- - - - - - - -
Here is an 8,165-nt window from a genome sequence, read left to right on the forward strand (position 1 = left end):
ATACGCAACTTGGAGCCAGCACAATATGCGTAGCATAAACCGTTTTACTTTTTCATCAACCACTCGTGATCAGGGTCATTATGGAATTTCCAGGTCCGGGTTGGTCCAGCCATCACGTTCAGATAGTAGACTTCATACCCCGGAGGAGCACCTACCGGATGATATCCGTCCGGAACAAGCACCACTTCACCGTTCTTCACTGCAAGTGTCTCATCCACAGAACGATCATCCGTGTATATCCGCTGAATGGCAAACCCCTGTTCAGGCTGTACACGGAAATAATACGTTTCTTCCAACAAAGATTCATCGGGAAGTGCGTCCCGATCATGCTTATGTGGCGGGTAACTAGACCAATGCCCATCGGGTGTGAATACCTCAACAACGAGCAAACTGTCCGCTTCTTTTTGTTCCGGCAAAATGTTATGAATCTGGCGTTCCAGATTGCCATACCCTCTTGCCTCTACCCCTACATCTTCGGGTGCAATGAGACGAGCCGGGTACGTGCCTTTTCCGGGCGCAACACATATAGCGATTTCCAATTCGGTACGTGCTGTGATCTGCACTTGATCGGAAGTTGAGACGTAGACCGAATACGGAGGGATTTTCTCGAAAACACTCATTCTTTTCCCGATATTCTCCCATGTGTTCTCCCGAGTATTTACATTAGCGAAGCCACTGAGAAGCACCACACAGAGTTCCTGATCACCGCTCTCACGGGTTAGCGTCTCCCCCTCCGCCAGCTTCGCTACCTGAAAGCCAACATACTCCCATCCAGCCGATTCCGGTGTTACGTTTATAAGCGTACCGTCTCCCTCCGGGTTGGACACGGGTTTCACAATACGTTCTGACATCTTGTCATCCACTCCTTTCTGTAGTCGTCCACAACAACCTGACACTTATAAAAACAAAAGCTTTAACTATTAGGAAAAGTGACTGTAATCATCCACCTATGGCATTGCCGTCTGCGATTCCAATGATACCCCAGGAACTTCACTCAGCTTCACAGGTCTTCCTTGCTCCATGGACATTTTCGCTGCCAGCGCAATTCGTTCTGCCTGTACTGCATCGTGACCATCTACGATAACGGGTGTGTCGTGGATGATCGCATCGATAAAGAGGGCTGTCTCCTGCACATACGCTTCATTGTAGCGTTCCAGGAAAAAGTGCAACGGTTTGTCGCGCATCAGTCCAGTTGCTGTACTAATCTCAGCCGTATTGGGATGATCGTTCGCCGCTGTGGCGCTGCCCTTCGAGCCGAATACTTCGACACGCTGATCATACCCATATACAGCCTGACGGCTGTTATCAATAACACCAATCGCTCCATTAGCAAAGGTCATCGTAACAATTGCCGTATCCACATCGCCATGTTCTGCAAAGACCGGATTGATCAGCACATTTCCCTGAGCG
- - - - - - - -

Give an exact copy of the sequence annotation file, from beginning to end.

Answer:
Here is an 8,165-nt window from a genome sequence, read left to right on the forward strand (position 1 = left end):
ATACGCAACTTGGAGCCAGCACAATATGCGTAGCATAAACCGTTTTACTTTTTCATCAACCACTCGTGATCAGGGTCATTATGGAATTTCCAGGTCCGGGTTGGTCCAGCCATCACGTTCAGATAGTAGACTTCATACCCCGGAGGAGCACCTACCGGATGATATCCGTCCGGAACAAGCACCACTTCACCGTTCTTCACTGCAAGTGTCTCATCCACAGAACGATCATCCGTGTATATCCGCTGAATGGCAAACCCCTGTTCAGGCTGTACACGGAAATAATACGTTTCTTCCAACAAAGATTCATCGGGAAGTGCGTCCCGATCATGCTTATGTGGCGGGTAACTAGACCAATGCCCATCGGGTGTGAATACCTCAACAACGAGCAAACTGTCCGCTTCTTTTTGTTCCGGCAAAATGTTATGAATCTGGCGTTCCAGATTGCCATACCCTCTTGCCTCTACCCCTACATCTTCGGGTGCAATGAGACGAGCCGGGTACGTGCCTTTTCCGGGCGCAACACATATAGCGATTTCCAATTCGGTACGTGCTGTGATCTGCACTTGATCGGAAGTTGAGACGTAGACCGAATACGGAGGGATTTTCTCGAAAACACTCATTCTTTTCCCGATATTCTCCCATGTGTTCTCCCGAGTATTTACATTAGCGAAGCCACTGAGAAGCACCACACAGAGTTCCTGATCACCGCTCTCACGGGTTAGCGTCTCCCCCTCCGCCAGCTTCGCTACCTGAAAGCCAACATACTCCCATCCAGCCGATTCCGGTGTTACGTTTATAAGCGTACCGTCTCCCTCCGGGTTGGACACGGGTTTCACAATACGTTCTGACATCTTGTCATCCACTCCTTTCTGTAGTCGTCCACAACAACCTGACACTTATAAAAACAAAAGCTTTAACTATTAGGAAAAGTGACTGTAATCATCCACCTATGGCATTGCCGTCTGCGATTCCAATGATACCCCAGGAACTTCACTCAGCTTCACAGGTCTTCCTTGCTCCATGGACATTTTCGCTGCCAGCGCAATTCGTTCTGCCTGTACTGCATCGTGACCATCTACGATAACGGGTGTGTCGTGGATGATCGCATCGATAAAGAGGGCTGTCTCCTGCACATACGCTTCATTGTAGCGTTCCAGGAAAAAGTGCAACGGTTTGTCGCGCATCAGTCCAGTTGCTGTACTAATCTCAGCCGTATTGGGATGATCGTTCGCCGCTGTGGCGCTGCCCTTCGAGCCGAATACTTCGACACGCTGATCATACCCATATACAGCCTGACGGCTGTTATCAATAACACCAATCGCTCCATTAGCAAAGGTCATCGTAACAATTGCCGTATCCACATCGCCATGTTCTGCAAAGACCGGATTGATCAGCACATTTCCCTGAGCG